20. Pray for your priests and deacons and for all priests and deacons.
  21. Pray for the millions of Christians suffering under persecution in various Muslim and Communist countries around the world such as the Sudan, Pakistan, Indonesia, China, Viet Nam, and North Korea.
  22. Pray for Christian unity, that there would be one flock and one shepherd.
  23. Pray for the evangelization of all those who have not yet heard and accepted the Good News about Jesus.
  24. Pray for your enemies.  In fact, think of the person who has most hurt you or who most annoys you and spend several minutes each day thanking God for that person and asking God to bless him or her.
  25. Pray for an end to abortion on demand in the United States.  Pray for pregnant women contemplating abortion.
  26. Pray for a just peace in Iraq, Afghanistan, the Holy Land and elsewhere.  Pray for our troops and for others in harm’s way.
  27. Pray for an end to capital punishment.  Pray for those on death row, and for the families of murder victims.
  28. Find a form of fasting that is appropriate for you, given your age, state of health, and state of life.  Some fast on bread and water on Wednesdays and Fridays.  Some fast from sweets or alcohol throughout Lent.  Some fast on one or more days per week from breakfast all the way to dinner, spending lunch hour in prayer or at noon Mass.  Some cut out all snacks between meals.  The money saved from not buying various things should be given to an apostolate or ministry serving the physically or spiritually poor.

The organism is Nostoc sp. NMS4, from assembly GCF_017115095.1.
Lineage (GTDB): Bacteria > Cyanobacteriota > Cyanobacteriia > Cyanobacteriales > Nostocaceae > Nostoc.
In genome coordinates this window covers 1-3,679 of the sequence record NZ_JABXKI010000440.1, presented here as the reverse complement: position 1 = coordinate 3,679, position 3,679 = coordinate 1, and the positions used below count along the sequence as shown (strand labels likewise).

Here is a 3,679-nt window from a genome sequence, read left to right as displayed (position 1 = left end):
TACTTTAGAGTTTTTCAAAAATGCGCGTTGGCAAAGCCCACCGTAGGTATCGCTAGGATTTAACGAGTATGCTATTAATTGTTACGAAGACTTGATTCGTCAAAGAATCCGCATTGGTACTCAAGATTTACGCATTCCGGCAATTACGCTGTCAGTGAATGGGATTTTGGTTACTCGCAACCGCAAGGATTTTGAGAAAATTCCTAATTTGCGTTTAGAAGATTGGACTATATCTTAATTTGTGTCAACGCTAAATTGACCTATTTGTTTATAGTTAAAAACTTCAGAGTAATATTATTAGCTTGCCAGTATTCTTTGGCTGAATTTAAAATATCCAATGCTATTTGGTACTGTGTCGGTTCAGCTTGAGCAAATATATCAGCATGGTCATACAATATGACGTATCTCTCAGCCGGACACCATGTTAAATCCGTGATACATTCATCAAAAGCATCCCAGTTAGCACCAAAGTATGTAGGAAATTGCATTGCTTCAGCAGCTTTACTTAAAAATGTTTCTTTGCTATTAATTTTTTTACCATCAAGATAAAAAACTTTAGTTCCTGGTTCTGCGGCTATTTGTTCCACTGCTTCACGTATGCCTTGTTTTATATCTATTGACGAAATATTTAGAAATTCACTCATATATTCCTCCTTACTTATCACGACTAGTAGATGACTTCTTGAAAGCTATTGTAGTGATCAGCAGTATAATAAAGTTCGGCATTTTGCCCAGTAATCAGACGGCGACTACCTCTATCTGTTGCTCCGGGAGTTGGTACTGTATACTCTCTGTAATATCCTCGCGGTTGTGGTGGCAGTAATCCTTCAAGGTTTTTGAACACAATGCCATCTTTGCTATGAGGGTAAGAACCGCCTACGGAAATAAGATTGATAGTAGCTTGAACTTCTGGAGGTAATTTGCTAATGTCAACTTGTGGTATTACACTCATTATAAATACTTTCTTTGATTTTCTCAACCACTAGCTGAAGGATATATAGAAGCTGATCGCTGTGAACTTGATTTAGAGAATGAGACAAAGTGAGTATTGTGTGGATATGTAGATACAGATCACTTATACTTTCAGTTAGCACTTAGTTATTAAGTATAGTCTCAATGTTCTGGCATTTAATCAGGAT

29. Prayer is like breathing – you have to do it continually.  But sometimes you need to pause and take a very deep breath.  That’s what a retreat is.  Plan a retreat this Lent.  It could be simply a half day, out in nature, or in a Church.  Or it could be a full day.  Or an overnight.  You can certainly read lots of things during your retreat or listen to lots of talks.  But try sticking to Scripture, the liturgy, and quiet as much as you can.  During or at the end of the retreat, write down what the Holy Spirit seems to be saying.